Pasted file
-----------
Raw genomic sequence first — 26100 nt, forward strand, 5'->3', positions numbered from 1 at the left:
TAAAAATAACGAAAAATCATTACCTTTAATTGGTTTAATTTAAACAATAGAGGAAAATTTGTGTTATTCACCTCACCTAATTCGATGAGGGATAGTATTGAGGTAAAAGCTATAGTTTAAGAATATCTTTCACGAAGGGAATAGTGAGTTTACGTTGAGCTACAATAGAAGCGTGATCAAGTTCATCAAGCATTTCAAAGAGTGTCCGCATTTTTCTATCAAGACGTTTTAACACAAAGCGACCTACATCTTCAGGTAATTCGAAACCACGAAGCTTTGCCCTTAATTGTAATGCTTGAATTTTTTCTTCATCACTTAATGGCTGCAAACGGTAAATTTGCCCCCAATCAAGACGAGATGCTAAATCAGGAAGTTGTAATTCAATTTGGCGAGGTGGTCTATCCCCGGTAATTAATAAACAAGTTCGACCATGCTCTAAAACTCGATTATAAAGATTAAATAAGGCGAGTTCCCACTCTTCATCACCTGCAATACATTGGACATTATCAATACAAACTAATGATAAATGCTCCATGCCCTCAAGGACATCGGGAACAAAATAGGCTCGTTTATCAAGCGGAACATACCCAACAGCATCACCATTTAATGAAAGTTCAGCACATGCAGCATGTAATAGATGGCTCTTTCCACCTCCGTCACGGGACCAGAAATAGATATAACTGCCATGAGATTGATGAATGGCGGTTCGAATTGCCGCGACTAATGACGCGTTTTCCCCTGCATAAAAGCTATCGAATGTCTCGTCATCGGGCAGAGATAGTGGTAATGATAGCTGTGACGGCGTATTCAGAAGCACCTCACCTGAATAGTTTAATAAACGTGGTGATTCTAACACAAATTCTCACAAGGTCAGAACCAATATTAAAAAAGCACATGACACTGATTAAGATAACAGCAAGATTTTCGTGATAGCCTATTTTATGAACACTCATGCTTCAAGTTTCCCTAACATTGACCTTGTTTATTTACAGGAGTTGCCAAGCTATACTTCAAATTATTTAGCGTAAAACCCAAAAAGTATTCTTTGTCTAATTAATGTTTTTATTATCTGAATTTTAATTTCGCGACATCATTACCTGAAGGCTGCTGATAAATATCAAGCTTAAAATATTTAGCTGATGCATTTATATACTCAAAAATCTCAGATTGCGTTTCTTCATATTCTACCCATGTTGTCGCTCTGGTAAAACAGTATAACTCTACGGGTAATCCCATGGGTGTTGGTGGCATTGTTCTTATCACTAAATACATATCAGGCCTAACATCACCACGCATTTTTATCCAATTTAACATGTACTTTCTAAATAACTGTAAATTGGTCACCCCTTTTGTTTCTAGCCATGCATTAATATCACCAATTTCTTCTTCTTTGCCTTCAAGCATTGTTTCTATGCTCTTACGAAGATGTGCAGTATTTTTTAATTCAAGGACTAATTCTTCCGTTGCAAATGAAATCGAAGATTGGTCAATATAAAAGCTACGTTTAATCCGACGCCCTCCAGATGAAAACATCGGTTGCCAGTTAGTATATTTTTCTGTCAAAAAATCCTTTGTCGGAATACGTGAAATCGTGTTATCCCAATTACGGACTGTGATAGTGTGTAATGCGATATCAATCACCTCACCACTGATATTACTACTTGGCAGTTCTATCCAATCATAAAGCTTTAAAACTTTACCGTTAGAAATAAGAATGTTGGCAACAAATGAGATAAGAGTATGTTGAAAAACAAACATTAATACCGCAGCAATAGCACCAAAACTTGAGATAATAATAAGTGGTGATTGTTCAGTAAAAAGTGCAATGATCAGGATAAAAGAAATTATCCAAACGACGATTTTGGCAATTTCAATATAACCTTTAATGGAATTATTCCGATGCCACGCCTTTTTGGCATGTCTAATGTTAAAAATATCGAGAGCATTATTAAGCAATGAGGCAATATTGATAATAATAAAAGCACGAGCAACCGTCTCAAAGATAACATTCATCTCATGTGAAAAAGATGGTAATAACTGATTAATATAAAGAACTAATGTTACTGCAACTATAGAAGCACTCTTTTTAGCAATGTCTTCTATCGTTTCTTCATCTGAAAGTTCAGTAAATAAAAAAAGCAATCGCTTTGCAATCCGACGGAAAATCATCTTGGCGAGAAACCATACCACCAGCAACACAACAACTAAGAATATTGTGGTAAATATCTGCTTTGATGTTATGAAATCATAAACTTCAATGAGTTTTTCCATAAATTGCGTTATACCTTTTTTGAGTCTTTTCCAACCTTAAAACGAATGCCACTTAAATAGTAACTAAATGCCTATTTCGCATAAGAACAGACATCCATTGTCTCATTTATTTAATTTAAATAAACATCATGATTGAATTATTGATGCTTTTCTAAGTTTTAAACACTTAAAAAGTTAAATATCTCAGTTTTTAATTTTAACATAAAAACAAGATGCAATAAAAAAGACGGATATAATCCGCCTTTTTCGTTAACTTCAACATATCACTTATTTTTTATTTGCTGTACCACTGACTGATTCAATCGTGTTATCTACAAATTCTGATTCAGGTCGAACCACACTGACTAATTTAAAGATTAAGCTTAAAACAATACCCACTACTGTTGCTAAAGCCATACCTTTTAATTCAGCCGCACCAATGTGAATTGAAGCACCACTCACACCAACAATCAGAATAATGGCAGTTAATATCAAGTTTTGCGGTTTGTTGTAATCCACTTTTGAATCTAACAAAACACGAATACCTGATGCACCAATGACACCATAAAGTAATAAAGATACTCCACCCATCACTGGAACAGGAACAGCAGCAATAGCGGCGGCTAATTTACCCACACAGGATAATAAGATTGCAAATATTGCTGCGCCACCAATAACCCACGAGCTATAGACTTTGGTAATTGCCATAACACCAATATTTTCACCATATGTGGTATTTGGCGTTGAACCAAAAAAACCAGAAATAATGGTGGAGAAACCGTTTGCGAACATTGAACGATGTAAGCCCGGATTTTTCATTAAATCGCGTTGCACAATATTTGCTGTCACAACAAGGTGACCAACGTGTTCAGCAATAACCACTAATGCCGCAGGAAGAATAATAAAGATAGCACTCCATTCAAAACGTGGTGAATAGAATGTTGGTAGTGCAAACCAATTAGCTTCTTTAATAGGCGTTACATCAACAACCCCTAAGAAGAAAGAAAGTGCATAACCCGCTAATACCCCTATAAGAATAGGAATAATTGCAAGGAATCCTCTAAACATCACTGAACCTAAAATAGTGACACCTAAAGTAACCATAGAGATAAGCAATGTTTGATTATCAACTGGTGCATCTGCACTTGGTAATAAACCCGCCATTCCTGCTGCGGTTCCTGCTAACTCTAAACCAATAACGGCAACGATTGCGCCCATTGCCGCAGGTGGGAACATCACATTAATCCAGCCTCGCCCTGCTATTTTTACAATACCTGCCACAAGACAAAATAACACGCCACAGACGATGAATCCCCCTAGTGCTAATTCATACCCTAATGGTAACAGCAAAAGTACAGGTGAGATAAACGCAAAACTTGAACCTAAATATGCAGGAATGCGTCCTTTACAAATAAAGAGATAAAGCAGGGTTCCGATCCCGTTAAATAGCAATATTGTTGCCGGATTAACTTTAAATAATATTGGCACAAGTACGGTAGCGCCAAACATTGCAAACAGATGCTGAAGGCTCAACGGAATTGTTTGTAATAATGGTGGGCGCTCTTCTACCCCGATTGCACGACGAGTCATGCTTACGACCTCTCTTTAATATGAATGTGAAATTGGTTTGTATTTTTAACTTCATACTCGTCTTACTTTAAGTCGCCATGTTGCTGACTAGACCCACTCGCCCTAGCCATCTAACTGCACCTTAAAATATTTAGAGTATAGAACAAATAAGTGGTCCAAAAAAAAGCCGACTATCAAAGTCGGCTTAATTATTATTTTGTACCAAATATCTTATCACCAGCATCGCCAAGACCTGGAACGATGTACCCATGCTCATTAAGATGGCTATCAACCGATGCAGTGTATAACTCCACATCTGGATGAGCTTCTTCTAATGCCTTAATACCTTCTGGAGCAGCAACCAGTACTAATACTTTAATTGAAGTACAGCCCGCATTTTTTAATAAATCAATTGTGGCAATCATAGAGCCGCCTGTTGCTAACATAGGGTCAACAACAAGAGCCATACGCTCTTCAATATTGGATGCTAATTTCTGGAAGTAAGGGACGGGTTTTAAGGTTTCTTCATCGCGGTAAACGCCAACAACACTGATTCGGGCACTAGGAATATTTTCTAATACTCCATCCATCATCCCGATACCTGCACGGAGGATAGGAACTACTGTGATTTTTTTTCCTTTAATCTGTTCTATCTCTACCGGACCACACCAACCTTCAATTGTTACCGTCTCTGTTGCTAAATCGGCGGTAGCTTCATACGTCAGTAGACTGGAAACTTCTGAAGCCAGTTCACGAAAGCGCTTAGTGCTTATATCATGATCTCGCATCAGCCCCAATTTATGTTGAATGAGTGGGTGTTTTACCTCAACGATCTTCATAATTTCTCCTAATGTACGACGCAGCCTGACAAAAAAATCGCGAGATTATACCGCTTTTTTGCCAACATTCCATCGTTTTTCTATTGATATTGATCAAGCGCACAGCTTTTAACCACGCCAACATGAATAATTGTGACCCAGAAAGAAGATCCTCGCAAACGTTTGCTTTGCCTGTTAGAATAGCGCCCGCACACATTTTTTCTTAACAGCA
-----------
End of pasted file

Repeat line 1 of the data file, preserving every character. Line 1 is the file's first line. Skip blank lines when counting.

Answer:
Raw genomic sequence first — 26100 nt, forward strand, 5'->3', positions numbered from 1 at the left: